CHAPEL HILL — The Town Council approved a road map Tuesday night for how 97 acres surrounding Estes Drive and Martin Luther King Jr. Boulevard should grow.
The approved Central West small area plan was crafted by a 17-member steering committee working with the community for roughly 11 months. It allows up to 270,000 square feet of commercial and retail space, 620 new residential units and buildings up to three stories along the streets, stepping back to four stories. Taller buildings might be built along steep slopes south of Estes Drive.
Council member Sally Greene said the steering committee followed a “good process with a thoughtful result.”
“In sum, I think that this plan gives us a good way toward what we want in the next step toward implementing 2020,” she said. “I know it doesn’t please everyone. I think we’re trying our best to work with it and move it to the next level.”
Council member Ed Harrison successfully proposed adding a few amendments, including one from the Parks and Recreation Advisory Board that every project include some green space and seven from the Planning Board that address stormwater, traffic and other concerns.
Council member Matt Czajkowski said adopting the Planning Board recommendations with the plan is “a great compromise.”
“When we do a townwide traffic impact analysis, if it turns out that the people who were arguing it’s going to create more congestion on Estes are right, well, we’ve still got this plan,” he said.
In a nod to worried neighbors, the council also acknowledged an alternate citizens plan that offered more parks and homes and less commercial space and density. The alternate plan, brought forward by four steering committee members, never got enough committee votes to be officially considered.
The Central West plan will be added to the town’s 2020 Comprehensive Plan and help guide town staff and developers through future proposals. The council would have to approve the usual permit and rezoning applications before anything is built.
At the northeastern Estes-MLK corner, development also will depend on when UNC closes Horace Williams Airport, lifting the airport hazard mitigation zone.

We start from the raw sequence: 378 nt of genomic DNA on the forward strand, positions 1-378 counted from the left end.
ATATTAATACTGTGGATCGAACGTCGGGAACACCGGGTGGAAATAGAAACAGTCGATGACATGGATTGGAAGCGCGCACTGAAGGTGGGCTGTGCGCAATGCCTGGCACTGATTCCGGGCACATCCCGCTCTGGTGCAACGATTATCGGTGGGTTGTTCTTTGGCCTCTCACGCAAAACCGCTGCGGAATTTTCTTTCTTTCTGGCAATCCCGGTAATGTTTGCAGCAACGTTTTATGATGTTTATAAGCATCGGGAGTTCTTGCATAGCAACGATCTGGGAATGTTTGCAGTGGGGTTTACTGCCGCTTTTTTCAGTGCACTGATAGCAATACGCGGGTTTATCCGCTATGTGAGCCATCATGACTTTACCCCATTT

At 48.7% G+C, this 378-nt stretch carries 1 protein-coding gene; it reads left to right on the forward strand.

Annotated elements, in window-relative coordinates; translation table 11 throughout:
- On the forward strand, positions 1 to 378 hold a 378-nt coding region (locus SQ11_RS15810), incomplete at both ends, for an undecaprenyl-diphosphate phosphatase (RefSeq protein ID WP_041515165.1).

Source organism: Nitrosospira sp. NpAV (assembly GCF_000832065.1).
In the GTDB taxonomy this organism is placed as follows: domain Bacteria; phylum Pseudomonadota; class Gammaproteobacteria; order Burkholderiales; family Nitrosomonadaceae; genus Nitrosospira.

The meeting drew more than 60 people, about half the number at a Nov. 18 council meeting. Roughly two dozen people spoke, including newly-elected council members Maria Palmer and George Cianciolo, and town advisory board and steering committee members. Resident Alan Tom said an online GoPetition had garnered at least 260 signatures supporting the alternate plan.
Several residents warned the committee’s development plan has the potential to negatively affect existing neighborhoods and schools, cause environmental damage to forests and Bolin Creek, and worsen Estes Drive traffic and bike and pedestrian safety.
The Planning Board highlighted traffic and stormwater risks that could mean additional costs for the town and its residents, Mark Weisburd said.
“In any event, it seems imperative that the council takes no action at all on the (small area plan) until the factors identified by the Planning Board are studied and those studies are given careful reflection. Acting too quickly to approve Central West may well saddle the town with a fiscal white elephant,” he said.
Council member Jim Ward said one option could be requiring proposed projects to complete traffic and economic-impact studies.
That way “we know ahead of time that any development in this area would be revenue positive, and that if it didn’t pass that litmus test, we weren’t interested,” he said.
The council will consider how to gauge a project’s economic benefit, along with other outstanding Central West issues at future meetings.